Police agencies across the country are reporting an increase in attacks on officers serving eviction notices, with incidents becoming increasingly dangerous as COVID pandemic eviction moratoriums expire.
The most recent incident involved the shooting of a King County Sheriff’s Office detective, who was serving an eviction notice in Ballard at the time.
According to law enforcement officials, it is common for tenants to resist law enforcement officers who show up at their front door with an eviction notice.
Steve Strand, executive director of the Washington Association of Sheriffs and Police Chiefs, believes that police are seeing an increase in violence due to the pandemic, as well as economic and social factors.
“Society is under a great deal of stress. The pandemic, the economy, a lot of division. Law enforcement is in the middle,” Strand told KOMO News.
The dangers of serving eviction notices have been highlighted in several states. In New Jersey, a woman lit her home on fire after authorities served an eviction notice, killing herself and some of her cats.
In Oklahoma, a sheriff’s deputy was fatally shot while serving an eviction notice over the summer.
In October last year, a deputy constable and a landlord in New Orleans were both shot and injured while serving an eviction notice.
In one case, a woman in Massachusetts even tried to release a swarm of bees on law enforcement officials who were serving an eviction notice for someone else.
Police say the detective who was shot earlier this month was reportedly in critical but stable condition at the Harborview Medical Center.
Strand claimed that attacks against law enforcement officers over eviction notices in Washington State have increased by as much as 39% from 2021 to 2022 after the state ended its eviction moratorium.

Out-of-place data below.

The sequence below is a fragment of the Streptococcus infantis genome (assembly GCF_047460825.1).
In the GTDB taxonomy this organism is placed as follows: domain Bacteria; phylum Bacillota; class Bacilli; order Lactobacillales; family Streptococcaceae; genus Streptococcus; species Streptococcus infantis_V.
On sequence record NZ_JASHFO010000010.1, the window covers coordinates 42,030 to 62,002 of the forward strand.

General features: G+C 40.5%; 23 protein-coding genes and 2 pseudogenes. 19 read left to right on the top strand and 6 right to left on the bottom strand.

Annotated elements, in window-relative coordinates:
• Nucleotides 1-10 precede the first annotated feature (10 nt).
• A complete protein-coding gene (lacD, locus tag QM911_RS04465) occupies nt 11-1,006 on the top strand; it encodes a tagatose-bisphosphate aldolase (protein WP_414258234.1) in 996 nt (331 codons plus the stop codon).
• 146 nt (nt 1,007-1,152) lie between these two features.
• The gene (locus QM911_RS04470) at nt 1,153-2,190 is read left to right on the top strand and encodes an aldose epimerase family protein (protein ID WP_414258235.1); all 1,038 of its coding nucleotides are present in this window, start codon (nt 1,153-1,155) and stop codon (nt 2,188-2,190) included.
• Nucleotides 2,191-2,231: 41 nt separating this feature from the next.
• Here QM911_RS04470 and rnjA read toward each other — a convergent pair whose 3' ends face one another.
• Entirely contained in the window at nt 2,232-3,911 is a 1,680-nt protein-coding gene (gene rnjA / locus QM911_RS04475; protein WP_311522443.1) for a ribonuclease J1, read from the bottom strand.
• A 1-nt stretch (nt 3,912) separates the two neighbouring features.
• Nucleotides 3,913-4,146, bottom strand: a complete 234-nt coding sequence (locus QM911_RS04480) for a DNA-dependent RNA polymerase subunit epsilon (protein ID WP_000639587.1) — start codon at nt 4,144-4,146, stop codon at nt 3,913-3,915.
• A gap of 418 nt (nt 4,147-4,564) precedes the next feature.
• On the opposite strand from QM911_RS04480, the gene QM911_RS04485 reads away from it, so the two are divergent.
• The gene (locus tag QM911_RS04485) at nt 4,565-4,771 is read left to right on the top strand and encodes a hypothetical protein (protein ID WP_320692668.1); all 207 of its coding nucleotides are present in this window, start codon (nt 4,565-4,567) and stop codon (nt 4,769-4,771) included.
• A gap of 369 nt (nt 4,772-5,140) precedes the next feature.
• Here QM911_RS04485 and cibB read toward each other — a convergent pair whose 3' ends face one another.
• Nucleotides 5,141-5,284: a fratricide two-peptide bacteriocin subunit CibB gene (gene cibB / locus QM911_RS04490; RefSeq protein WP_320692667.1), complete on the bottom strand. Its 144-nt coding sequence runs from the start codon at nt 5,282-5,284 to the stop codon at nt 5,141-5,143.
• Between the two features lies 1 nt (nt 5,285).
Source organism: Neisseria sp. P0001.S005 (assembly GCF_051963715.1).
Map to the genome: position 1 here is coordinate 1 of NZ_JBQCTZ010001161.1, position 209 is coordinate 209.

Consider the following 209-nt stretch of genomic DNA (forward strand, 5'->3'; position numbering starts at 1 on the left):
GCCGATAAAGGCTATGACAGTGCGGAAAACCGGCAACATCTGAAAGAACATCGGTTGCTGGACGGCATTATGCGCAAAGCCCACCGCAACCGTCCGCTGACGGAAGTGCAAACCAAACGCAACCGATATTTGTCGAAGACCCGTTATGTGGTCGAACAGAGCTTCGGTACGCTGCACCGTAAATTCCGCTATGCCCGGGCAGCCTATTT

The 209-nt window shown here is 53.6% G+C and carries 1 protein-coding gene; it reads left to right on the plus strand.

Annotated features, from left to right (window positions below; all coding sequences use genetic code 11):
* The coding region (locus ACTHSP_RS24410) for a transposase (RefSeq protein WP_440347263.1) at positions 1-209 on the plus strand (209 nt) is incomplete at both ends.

However, Strand believes that since many police departments do not report such incidents to the FBI due to their being classified as civil disputes, data on such altercations may be underestimated.
Residents across the country are also reporting an increase in squatters refusing to leave properties they do not own.
According to Strand, serving an eviction notice is one of the most dangerous parts of the job.
“It’s an area of law enforcement that a lot of people don’t know much about. It’s a specific responsibility of sheriff’s offices to serve civil process,” he said.
However, he advised officers to try and maintain empathy during such interactions.
“Even with all the precautions, it also requires a tremendous amount of empathy because in a lot of those cases, like domestic violence, this is a person going through a very intense and emotional time,” Strand said.
At the same time, overall crime continues to surge in Washington.
The King County Sheriff’s Office reporting 384 homicides in 2022, surpassing the high of 336 in 2021, which was the highest amount recorded at the time.